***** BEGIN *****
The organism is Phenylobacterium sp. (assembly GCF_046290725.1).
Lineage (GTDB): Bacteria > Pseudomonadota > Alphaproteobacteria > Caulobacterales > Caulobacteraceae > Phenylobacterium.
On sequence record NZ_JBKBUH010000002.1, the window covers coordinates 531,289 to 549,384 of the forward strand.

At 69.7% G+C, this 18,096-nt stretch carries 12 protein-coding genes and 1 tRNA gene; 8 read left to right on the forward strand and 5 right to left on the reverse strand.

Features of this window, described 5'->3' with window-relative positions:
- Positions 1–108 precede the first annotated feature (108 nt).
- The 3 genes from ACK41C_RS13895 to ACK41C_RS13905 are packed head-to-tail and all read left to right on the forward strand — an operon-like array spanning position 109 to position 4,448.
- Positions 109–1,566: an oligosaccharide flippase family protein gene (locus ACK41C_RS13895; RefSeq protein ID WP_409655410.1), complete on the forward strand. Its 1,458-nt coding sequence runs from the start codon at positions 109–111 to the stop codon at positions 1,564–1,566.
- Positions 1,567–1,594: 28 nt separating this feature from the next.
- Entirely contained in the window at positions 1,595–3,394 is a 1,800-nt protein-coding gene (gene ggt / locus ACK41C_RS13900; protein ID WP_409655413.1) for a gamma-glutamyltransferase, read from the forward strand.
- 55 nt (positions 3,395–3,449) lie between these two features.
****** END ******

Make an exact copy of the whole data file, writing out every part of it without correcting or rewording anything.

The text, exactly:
The organism is Phenylobacterium sp. (assembly GCF_046290725.1).
Lineage (GTDB): Bacteria > Pseudomonadota > Alphaproteobacteria > Caulobacterales > Caulobacteraceae > Phenylobacterium.
On sequence record NZ_JBKBUH010000002.1, the window covers coordinates 531,289 to 549,384 of the forward strand.

At 69.7% G+C, this 18,096-nt stretch carries 12 protein-coding genes and 1 tRNA gene; 8 read left to right on the forward strand and 5 right to left on the reverse strand.

Features of this window, described 5'->3' with window-relative positions:
- Positions 1–108 precede the first annotated feature (108 nt).
- The 3 genes from ACK41C_RS13895 to ACK41C_RS13905 are packed head-to-tail and all read left to right on the forward strand — an operon-like array spanning position 109 to position 4,448.
- Positions 109–1,566: an oligosaccharide flippase family protein gene (locus ACK41C_RS13895; RefSeq protein ID WP_409655410.1), complete on the forward strand. Its 1,458-nt coding sequence runs from the start codon at positions 109–111 to the stop codon at positions 1,564–1,566.
- Positions 1,567–1,594: 28 nt separating this feature from the next.
- Entirely contained in the window at positions 1,595–3,394 is a 1,800-nt protein-coding gene (gene ggt / locus ACK41C_RS13900; protein ID WP_409655413.1) for a gamma-glutamyltransferase, read from the forward strand.
- 55 nt (positions 3,395–3,449) lie between these two features.